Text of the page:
Your SlideShare is downloading. ×
Ancient Celts Sacred Sites
Upcoming SlideShare
Loading in...5
×

Thanks for flagging this SlideShare!

Oops! An error has occurred.

×
Saving this for later? Get the SlideShare app to save on your phone or tablet. Read anywhere, anytime – even offline.
Text the download link to your phone
Standard text messaging rates apply

Ancient Celts Sacred Sites

1,572
views

Published on


0 Comments
0 Likes
Statistics
Notes
  • Be the first to comment

  • Be the first to like this

No Downloads
Views
Total Views
1,572
On Slideshare
0
From Embeds
0
Number of Embeds
0
Actions
Shares
0
Downloads
1
Comments
0
Likes
0
Embeds 0
No embeds

Report content
Flagged as inappropriate Flag as inappropriate
Flag as inappropriate

Select your reason for flagging this presentation as inappropriate.

Cancel
No notes for slide

Transcript

  • 1. Celtic Sacred sites
  • 2. Ireland
    Ireland is a large European country directly located off the coast of the United Kingdom. It sits a peninsula in the Atlantic Ocean.
    During the Celtic times there were four different provinces of Ireland, Munster, Leinster, Connacht, and Ulster.
  • 3. The Rock of Cashel
    Some legends associate the landmark with St. Patrick, but the actual name comes from Caiseal, which means “stone fort.”
    The hill was originally the residence of the King of Munster, Muirchertach O Briain.
    In 1101, the King of Munster gave the rock to the church, and a round tower was later built (this still stands today).
    A decade later in 1111, The Rock of Cashel became the seat of an archbishop.
    The chapel of King Cormac, also known as Corma’c chapel, was consecrated in 1134 and is the most important building in the monument.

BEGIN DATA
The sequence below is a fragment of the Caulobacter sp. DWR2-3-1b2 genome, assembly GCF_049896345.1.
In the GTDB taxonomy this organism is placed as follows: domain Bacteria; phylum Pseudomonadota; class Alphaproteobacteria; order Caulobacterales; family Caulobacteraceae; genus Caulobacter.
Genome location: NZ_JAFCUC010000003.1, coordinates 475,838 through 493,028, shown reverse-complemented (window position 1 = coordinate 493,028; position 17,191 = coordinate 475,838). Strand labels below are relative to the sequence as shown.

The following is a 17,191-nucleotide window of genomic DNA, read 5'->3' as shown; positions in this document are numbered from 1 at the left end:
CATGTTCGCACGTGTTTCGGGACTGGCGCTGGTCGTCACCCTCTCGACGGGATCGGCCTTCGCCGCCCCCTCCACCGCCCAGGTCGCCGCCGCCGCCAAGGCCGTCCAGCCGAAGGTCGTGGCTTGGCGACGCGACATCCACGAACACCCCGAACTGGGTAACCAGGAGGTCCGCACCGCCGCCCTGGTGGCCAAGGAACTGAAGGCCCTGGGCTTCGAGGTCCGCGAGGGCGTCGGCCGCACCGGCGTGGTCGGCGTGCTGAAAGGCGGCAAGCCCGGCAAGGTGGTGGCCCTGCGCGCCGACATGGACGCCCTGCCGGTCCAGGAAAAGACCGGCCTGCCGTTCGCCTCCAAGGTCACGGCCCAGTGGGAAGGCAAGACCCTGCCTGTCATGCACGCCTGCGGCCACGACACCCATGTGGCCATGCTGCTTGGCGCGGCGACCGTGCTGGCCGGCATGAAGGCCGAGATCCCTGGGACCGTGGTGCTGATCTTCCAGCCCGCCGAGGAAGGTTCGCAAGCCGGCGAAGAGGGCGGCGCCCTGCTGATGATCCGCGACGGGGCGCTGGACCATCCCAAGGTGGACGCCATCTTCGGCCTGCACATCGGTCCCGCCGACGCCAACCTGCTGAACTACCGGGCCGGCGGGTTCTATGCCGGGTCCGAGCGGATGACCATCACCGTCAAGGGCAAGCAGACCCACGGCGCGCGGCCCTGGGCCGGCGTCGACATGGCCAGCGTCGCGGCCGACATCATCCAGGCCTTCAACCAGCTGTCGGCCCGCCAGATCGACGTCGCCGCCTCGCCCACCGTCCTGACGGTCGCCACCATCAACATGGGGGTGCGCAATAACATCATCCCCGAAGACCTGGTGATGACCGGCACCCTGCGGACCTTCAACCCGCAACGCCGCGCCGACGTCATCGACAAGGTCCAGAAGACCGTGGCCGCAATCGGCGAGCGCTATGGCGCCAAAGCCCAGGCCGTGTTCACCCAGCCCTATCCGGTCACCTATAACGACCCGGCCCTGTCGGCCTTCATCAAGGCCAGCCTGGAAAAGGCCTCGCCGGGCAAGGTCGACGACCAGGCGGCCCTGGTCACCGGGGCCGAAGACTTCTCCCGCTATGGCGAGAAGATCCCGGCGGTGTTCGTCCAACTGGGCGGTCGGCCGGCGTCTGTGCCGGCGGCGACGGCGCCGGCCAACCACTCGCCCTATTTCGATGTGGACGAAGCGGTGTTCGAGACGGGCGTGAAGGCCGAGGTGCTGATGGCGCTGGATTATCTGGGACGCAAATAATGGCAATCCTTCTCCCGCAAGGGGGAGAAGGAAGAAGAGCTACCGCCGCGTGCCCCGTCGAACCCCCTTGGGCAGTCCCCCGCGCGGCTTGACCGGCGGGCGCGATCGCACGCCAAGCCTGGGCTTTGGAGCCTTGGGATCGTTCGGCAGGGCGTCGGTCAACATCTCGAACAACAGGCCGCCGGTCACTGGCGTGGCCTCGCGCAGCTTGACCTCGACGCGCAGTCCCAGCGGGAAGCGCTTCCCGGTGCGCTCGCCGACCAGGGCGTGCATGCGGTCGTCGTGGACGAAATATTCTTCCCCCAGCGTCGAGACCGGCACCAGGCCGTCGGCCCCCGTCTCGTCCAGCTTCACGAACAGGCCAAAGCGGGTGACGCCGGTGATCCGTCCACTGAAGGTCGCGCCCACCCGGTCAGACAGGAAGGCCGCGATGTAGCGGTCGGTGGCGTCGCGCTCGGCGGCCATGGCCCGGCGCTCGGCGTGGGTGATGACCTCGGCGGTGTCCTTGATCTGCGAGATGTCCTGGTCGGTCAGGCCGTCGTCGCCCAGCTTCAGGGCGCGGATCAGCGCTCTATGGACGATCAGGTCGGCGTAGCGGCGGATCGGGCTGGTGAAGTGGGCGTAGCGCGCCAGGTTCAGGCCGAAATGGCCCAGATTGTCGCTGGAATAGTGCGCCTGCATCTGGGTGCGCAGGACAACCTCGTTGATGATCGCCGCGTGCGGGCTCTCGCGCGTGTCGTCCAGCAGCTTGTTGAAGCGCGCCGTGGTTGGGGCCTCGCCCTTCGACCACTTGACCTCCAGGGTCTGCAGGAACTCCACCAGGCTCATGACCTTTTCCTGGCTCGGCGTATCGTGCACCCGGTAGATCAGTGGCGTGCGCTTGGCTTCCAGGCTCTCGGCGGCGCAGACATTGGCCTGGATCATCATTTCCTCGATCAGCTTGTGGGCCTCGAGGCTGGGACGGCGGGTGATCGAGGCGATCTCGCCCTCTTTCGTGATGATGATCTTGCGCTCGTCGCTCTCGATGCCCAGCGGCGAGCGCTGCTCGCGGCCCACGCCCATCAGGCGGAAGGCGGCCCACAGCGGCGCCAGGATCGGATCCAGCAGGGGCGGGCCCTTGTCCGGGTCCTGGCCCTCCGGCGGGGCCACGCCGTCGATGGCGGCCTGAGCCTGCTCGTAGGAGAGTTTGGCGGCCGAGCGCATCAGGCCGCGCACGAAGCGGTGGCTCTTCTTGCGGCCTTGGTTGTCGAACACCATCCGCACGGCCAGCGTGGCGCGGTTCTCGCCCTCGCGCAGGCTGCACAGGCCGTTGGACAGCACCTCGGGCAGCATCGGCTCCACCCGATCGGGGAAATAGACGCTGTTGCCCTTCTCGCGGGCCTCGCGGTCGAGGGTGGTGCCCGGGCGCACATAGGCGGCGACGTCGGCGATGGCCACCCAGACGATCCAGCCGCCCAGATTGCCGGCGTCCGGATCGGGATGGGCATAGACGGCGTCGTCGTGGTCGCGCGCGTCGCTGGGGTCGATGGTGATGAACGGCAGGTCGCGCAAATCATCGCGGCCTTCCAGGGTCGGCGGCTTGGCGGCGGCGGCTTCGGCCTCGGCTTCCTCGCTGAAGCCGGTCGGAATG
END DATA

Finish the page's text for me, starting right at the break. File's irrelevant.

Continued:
Built between 1235 and 1270, the cathedral is an aisle less as well as roofless building of cruciform plan with a central tower.
  • 4. Rock of Cashel Photos
  • 5. Newgrange, Ireland
    One of the most famous Irish prehistoric stones, the Newgrange passage-tomb was discovered in 1699, and later restored between 1962 and 1975.
    Located nearby are the tombs of Knowth and Dowth.
    It was built originally around 3100 BCE.
    The monument consists of an immense stone and ground turf mound at around 85 meters (280 feet) in diameter, 13.5 (44 feet) high.
    Inside you find a passage leading into a burial chamber.
  • 6. Newgrange Photos
    The entrance into the tomb.
  • 7. The Hill of Tara
    The Hill of Tara, also known as Temair in Gaeilge, was once the most significant seat of power in Ireland.
    142 kings are said to have reigned there all throughout prehistoric and historic times.
    In ancient Irish religion and mythology, Temair was a very sacred place of dwelling for the gods. It was supposedly the entrance into the “otherworld.”
    There are numerous other monuments within the limits of The Hill of Tara, and over thirty are visible.
    The most famous of the monuments is the Stone of Destiny.
    According to Irish mythology, it was brought by the group of elite warrior-gods known as, The Tuathe De Daanan, as one of their sacred objects. Supposedly the stone would roar when touched by the high king of Tara.
  • 8. Hill of Tara Photos
    The Stone of Destiny
  • 9. Sources.
    Map of Europe— http://www.flickr.com/photos/marcbel/2109452864/
    Rock of Cashel information— http://www.sacred-destinations.com/ireland/rock-of-cashel
    Rock of Cashel photos— http://www.flickr.com/photos/shadowgate/2812956301/ ; http://www.flickr.com/photos/24379149@N02/2315151480/ ;
    Newgrange, Ireland information— http://www.stonepages.com/ireland/newgrange.html
    Newgrange photos— http://www.flickr.com/photos/jooliree/2097474963/ ; http://www.flickr.com/photos/32012310@N08/3010940443/ ;
    Hill of Tara information— http://www.mythicalireland.com/ancientsites/tara/
    Hill of Tara photos— http://www.flickr.com/photos/40225600@N05/3703177522/ ; http://commons.wikimedia.org/wiki/File:Stone_of_Destiny,_Hill_of_Tara.png

×